The Economic Mistake With The Scottish Payment Initiation System

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The Senior Lecturer points us toward another economically flawed idea. That Scotland should have its own, government owned, electronic payments system.

The basic idea of a state owned payments system, well, why not? The idea of a new payments system, well, why not? Nothing like market competition to find out what works after all. It’s the justification though which is flawed here.

Currently in the same way that retailers are
subject to interchange fees for the card
payments they take there is a similar economic
case for the Scottish Government to create a
state-owned not-for-profit Scottish Payment
Initiation Service to reduce the amount of fees
it pays to financial services companies and
increase the tax take. Even if the investment in
the payment initiation service did not result in
huge savings for the Scottish Government the
fact that the payment initiation was taking place
in Scotland rather than being done by a foreign
technology company who took their profits
abroad would mean the investment would create
Scottish-based jobs which in turn would increase
the tax take for the Scottish government.

It’s that confusion about profits being taken abroad and investment. Let’s say that the foreigners don’t get to take their profits abroad because they’ve not made the investment. OK. That means that the foreigners haven’t made the investment, doesn’t it? It means that Scots have to dig deep to fund the investment of the new scheme.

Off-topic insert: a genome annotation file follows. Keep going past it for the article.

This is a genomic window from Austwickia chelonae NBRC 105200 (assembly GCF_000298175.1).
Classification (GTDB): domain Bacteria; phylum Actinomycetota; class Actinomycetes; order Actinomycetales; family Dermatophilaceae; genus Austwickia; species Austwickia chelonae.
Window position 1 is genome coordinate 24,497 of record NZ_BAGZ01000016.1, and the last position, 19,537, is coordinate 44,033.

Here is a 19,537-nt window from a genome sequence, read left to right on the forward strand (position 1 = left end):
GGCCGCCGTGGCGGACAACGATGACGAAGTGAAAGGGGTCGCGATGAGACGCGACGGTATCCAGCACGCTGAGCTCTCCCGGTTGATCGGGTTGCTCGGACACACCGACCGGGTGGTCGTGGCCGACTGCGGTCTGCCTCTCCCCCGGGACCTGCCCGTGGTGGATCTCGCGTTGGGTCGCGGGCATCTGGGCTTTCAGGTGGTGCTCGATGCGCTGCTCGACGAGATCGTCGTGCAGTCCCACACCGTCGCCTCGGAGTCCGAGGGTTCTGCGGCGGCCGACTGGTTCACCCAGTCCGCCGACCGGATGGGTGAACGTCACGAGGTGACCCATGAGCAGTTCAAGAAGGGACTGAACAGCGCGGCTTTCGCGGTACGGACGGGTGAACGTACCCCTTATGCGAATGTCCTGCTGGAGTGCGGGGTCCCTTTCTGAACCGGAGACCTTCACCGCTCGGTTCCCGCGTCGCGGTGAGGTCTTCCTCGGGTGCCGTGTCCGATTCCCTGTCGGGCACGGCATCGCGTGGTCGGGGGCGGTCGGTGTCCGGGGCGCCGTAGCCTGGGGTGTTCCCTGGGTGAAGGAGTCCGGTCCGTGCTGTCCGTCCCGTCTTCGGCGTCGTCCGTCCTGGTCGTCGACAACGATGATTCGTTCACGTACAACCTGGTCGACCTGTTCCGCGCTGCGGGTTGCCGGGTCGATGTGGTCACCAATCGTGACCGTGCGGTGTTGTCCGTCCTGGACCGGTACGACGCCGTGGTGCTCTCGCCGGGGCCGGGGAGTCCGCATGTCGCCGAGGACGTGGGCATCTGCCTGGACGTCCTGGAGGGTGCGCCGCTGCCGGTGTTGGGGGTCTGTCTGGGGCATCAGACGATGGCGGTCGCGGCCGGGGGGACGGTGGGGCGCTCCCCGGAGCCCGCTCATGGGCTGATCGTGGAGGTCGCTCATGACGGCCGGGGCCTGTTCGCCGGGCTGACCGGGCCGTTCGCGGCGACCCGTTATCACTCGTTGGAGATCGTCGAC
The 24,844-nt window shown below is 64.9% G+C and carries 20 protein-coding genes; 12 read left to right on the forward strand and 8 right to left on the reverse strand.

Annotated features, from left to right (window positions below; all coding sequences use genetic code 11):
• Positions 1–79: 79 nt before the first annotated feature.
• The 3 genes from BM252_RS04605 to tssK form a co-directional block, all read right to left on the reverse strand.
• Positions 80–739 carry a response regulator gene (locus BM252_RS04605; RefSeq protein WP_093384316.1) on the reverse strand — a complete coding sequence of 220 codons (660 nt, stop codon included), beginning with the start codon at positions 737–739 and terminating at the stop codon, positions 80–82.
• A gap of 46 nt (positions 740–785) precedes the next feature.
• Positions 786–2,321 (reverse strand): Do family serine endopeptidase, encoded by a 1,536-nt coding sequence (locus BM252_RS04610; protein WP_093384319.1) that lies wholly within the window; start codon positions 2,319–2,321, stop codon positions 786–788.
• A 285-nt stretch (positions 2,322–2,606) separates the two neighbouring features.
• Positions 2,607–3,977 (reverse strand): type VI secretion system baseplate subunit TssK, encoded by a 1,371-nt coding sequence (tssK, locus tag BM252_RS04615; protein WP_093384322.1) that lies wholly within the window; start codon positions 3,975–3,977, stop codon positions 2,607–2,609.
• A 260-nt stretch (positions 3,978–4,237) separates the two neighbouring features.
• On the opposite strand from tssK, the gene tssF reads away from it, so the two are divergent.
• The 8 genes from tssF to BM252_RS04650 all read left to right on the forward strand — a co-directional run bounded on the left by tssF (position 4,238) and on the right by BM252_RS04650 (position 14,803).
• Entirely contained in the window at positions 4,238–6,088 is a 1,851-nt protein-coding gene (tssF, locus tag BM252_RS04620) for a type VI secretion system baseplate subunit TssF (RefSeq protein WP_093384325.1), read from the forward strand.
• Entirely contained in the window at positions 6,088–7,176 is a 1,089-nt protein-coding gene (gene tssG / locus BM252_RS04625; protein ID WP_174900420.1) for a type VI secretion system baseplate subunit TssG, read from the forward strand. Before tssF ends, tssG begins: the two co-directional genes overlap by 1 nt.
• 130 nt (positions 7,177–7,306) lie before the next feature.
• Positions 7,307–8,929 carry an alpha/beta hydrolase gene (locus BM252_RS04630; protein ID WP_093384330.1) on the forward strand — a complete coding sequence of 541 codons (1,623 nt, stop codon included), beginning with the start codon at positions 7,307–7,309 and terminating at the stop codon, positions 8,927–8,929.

Which, given the fact that we are in a world of scarce resources, means that Scots cannot invest in something else, thereby they’re poorer by the lack of that other investment.

No, this isn’t solved by Modern Monetary Theory for this isn’t about the money used to pay for the investment. Just printing more money doesn’t make programmers etc more available. It is that skilled labour which is the scarce resource, it’s the skilled labour’s diversion into this scheme rather than something else which is the investment.

No, we cannot say that fintech programmers are not a scarce resource. Have you seen what they get paid?

Scots don’t pay profits to foreigners? Fine, that means Scots must finance the investment themselves. It’s not obvious that, given economies of scale in such programming, this makes Scots richer.

But then, you know, the Senior Lecturer likes the idea so we know it’s wrong. We just have to identify how it is wrong.

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